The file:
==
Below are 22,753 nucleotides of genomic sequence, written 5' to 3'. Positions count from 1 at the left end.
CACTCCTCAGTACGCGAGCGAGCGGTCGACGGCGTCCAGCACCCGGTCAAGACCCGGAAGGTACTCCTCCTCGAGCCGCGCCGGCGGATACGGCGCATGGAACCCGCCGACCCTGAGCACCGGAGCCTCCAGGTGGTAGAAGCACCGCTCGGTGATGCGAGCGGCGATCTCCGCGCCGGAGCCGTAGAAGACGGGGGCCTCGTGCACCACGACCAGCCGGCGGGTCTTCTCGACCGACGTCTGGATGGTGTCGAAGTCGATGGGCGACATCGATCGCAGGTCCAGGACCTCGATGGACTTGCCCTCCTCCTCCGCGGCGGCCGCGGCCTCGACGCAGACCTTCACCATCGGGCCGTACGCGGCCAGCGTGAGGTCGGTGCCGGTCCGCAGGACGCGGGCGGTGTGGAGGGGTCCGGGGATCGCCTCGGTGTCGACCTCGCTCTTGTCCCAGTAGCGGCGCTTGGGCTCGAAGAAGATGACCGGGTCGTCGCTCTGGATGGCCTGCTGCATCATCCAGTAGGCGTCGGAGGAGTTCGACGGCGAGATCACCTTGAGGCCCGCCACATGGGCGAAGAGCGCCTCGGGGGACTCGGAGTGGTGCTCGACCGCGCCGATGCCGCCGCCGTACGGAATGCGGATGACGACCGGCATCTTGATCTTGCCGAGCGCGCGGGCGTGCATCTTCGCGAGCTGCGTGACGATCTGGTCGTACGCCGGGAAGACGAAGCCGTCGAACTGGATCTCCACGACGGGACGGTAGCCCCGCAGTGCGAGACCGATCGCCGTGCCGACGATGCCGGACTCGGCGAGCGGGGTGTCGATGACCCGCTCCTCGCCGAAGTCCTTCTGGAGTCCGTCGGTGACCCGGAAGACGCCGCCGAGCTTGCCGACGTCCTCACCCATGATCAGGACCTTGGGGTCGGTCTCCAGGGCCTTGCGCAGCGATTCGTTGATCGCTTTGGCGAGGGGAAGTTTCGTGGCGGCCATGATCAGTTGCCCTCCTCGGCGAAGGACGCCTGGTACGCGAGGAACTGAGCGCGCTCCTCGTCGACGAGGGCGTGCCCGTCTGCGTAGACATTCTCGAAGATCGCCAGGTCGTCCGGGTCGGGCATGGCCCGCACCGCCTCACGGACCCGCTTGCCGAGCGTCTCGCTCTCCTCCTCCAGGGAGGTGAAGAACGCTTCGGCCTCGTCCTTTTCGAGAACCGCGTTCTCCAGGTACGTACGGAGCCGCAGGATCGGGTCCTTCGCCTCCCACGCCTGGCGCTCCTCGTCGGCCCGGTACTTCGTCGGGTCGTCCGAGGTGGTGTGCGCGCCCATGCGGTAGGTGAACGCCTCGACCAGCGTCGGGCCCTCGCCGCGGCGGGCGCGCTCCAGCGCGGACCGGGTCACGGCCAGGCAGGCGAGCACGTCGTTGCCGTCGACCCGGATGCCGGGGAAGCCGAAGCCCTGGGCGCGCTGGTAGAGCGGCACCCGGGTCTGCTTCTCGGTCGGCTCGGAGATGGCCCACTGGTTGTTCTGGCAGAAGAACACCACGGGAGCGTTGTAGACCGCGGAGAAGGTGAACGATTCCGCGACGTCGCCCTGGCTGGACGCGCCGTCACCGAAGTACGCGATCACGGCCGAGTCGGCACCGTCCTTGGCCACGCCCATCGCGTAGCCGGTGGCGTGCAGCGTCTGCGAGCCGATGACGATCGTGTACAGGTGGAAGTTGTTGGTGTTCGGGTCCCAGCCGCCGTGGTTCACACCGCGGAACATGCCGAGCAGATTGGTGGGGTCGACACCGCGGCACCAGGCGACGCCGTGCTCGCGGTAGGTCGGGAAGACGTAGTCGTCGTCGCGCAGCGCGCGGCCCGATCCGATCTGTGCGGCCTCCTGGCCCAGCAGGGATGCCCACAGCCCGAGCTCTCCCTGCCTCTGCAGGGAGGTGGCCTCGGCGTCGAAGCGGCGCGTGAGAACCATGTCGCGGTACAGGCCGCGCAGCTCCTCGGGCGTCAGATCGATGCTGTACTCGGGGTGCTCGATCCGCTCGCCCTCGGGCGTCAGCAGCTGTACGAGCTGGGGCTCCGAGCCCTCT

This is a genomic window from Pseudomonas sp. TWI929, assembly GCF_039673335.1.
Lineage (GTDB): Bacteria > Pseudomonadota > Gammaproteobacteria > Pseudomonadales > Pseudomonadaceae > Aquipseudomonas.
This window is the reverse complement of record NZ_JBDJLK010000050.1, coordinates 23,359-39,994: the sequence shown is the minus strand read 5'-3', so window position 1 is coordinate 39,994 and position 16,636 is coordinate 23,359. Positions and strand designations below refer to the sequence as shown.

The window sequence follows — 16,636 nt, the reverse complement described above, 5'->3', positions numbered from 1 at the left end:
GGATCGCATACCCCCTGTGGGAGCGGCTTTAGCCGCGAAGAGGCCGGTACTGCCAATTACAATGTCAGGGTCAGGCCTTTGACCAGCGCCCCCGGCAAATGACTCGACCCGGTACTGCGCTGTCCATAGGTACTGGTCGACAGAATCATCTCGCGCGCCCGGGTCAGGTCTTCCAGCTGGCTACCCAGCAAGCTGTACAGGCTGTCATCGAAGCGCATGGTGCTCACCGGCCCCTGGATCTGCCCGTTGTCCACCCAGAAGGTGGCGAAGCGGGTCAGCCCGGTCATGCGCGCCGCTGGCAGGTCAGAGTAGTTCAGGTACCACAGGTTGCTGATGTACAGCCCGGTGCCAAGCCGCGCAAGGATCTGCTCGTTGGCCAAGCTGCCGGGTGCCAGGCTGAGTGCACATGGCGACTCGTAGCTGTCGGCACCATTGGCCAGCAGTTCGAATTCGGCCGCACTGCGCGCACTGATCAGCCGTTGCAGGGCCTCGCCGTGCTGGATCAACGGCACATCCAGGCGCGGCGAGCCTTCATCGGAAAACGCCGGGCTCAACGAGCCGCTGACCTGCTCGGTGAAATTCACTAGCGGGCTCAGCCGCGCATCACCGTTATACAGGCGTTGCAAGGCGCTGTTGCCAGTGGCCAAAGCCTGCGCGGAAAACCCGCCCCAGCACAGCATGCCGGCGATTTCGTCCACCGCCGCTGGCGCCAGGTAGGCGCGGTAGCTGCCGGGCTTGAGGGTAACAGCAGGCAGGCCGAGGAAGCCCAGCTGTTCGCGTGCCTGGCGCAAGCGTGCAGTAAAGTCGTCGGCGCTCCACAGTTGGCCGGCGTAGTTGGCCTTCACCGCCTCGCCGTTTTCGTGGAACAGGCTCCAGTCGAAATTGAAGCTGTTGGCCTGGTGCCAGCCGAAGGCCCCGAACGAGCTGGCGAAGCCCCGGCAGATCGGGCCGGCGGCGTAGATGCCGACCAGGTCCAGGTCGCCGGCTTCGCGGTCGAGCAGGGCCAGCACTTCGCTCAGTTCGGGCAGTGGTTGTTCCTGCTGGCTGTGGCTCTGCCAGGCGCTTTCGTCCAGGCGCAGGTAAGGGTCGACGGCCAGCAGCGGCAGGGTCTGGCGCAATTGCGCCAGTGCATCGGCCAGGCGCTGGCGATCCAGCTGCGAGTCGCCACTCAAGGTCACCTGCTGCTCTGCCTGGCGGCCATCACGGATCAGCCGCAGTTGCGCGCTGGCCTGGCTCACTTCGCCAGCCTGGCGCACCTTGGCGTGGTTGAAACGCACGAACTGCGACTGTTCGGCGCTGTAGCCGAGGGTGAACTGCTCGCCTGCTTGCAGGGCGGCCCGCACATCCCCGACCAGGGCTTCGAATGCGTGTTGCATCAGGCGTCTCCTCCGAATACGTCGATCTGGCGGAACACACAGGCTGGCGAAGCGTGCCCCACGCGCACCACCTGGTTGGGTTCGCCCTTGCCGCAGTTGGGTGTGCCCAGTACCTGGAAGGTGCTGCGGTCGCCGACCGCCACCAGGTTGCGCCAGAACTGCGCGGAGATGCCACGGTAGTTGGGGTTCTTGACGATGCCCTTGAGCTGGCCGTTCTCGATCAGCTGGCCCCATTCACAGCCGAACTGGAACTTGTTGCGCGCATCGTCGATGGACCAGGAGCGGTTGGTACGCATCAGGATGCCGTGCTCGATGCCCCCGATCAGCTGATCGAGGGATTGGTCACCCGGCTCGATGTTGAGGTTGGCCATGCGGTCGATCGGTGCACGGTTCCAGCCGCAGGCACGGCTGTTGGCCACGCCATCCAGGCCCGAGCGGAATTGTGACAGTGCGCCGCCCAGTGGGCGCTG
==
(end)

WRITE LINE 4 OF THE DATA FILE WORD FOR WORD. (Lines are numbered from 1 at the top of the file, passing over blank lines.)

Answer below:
Lineage (GTDB): Bacteria > Pseudomonadota > Gammaproteobacteria > Pseudomonadales > Pseudomonadaceae > Aquipseudomonas.